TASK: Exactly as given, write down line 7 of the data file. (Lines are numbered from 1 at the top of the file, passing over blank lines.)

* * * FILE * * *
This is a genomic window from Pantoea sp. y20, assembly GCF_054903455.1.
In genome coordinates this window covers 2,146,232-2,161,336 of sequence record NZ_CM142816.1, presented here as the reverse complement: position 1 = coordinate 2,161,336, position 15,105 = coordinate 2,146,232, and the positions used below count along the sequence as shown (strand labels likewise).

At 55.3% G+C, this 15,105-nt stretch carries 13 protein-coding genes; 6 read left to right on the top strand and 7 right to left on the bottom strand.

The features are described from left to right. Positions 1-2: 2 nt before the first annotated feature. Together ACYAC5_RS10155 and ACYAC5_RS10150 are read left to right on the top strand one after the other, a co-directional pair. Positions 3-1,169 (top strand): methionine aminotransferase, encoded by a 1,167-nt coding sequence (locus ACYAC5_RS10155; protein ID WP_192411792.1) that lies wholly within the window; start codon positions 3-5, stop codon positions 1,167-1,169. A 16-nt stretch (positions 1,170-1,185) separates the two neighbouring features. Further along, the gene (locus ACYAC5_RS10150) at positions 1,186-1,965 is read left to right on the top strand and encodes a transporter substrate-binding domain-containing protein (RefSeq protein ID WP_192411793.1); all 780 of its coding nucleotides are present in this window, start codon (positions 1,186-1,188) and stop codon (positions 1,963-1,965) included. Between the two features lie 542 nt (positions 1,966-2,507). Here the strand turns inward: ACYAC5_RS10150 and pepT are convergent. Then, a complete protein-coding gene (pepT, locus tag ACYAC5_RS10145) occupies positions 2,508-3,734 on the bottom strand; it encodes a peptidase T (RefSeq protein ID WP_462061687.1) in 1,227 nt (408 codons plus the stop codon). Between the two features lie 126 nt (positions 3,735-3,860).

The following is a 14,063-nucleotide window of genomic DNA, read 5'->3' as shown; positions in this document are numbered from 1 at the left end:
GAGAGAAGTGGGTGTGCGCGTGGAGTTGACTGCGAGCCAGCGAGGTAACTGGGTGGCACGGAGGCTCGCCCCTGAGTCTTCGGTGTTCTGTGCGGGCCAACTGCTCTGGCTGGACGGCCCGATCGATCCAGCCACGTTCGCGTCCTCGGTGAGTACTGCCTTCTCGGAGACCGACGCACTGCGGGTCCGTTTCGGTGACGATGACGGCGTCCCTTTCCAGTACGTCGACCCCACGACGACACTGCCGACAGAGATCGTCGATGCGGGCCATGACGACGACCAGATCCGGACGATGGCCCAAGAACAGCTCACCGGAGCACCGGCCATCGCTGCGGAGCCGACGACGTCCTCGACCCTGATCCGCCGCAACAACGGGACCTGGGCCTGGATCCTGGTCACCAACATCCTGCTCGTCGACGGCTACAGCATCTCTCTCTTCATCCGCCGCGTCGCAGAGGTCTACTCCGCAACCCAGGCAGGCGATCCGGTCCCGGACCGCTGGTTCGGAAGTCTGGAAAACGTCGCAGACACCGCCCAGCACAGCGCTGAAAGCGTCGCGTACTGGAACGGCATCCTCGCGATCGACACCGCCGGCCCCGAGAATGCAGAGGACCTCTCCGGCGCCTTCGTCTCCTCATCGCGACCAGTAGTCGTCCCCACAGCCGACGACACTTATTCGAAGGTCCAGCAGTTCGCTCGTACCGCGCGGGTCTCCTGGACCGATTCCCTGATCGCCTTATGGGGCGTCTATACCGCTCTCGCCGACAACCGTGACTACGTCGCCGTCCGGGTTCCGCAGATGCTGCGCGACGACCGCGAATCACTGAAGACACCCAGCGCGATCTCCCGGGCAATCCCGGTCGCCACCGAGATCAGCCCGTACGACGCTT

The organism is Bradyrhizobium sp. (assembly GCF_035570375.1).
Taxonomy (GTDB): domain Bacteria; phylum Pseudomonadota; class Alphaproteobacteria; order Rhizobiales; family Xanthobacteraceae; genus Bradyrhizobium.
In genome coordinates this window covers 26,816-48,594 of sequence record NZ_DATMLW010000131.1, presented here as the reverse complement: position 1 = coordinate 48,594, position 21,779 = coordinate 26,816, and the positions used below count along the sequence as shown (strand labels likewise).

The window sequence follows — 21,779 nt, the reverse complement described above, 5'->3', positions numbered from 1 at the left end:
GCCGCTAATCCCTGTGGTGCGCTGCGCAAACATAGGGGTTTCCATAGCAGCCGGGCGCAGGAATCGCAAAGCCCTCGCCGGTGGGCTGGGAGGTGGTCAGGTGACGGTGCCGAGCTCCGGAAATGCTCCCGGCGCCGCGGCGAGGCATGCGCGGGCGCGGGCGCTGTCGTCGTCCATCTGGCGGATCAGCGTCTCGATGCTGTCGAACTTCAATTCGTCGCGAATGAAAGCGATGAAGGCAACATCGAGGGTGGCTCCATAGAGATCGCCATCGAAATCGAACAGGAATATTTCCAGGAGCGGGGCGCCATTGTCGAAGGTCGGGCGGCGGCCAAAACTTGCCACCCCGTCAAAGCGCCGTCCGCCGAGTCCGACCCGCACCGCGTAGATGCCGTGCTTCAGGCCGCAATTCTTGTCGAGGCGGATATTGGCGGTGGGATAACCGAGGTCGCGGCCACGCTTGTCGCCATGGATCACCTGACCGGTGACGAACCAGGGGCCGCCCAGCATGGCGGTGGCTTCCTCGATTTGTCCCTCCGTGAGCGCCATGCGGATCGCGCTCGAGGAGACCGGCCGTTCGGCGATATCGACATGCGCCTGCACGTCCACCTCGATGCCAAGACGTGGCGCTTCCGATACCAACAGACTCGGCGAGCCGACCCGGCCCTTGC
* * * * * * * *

The organism is Bradyrhizobium sp. (assembly GCF_035570375.1).